The SQL standard requires conforming implementations to provide an
"SQL flagger" facility that, in its simplest form (which is the only
required one), points out when SQL syntax features that are not in the
core SQL feature set are used.  (No catalog lookup is required.)  In
other words, it prints a warning when you use extension features.
This feature would probably be useful for users who have little
awareness of standard SQL, and those who want to use PostgreSQL as a
development platform for portable applications.

I think we could implement this with relatively little intrusion if we
create an interface routine, say SQLFlagger(), which takes the entire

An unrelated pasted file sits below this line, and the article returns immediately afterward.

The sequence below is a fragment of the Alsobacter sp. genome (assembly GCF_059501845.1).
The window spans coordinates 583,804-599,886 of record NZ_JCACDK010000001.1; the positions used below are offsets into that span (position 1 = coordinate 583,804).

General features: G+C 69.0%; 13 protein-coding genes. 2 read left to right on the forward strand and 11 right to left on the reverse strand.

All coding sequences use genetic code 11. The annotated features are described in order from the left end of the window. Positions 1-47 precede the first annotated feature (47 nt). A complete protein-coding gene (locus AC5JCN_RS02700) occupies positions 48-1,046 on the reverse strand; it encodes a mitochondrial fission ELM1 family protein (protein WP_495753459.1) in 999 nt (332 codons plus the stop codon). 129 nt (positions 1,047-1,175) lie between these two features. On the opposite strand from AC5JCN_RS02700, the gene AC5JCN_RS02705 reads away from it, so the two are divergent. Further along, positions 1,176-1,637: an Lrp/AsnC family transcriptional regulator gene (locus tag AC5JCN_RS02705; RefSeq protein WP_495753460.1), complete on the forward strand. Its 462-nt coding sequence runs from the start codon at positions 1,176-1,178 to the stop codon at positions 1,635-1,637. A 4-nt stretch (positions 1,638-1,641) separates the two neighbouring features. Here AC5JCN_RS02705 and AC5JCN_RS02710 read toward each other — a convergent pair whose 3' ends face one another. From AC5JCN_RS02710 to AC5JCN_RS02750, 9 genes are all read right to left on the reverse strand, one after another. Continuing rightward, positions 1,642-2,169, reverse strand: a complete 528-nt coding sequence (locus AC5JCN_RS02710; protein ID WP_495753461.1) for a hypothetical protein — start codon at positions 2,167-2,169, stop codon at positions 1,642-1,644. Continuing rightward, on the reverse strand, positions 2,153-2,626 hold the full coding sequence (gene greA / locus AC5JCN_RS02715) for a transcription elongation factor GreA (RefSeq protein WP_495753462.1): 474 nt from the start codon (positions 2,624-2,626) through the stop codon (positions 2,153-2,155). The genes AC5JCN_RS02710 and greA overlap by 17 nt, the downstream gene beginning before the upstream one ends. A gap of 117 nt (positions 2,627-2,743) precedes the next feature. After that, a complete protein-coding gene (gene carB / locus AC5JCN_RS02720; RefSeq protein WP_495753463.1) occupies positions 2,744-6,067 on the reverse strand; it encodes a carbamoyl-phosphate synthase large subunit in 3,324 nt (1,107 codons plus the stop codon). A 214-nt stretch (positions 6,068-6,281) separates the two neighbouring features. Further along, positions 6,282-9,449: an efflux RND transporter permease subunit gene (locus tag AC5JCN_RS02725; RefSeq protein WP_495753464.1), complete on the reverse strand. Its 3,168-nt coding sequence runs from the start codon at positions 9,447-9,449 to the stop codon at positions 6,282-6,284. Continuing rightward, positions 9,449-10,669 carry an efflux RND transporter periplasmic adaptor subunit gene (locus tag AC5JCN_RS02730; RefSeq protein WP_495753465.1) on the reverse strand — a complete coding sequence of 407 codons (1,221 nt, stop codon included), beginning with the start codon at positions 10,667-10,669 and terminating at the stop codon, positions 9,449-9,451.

parsetree as its argument can then analyze the syntax in as much
detail as it likes.  (Of course that function would only be called if
a certain Boolean flag is set.)  But a few syntax elements would need
to checked right within gram.y, such as the omission of the drop
behavior or the use of TEMP vs. TEMPORARY, which is resolved right in
the parser and cannot be detected later.

Should we implement this?

Peter Eisentraut   [EMAIL PROTECTED]

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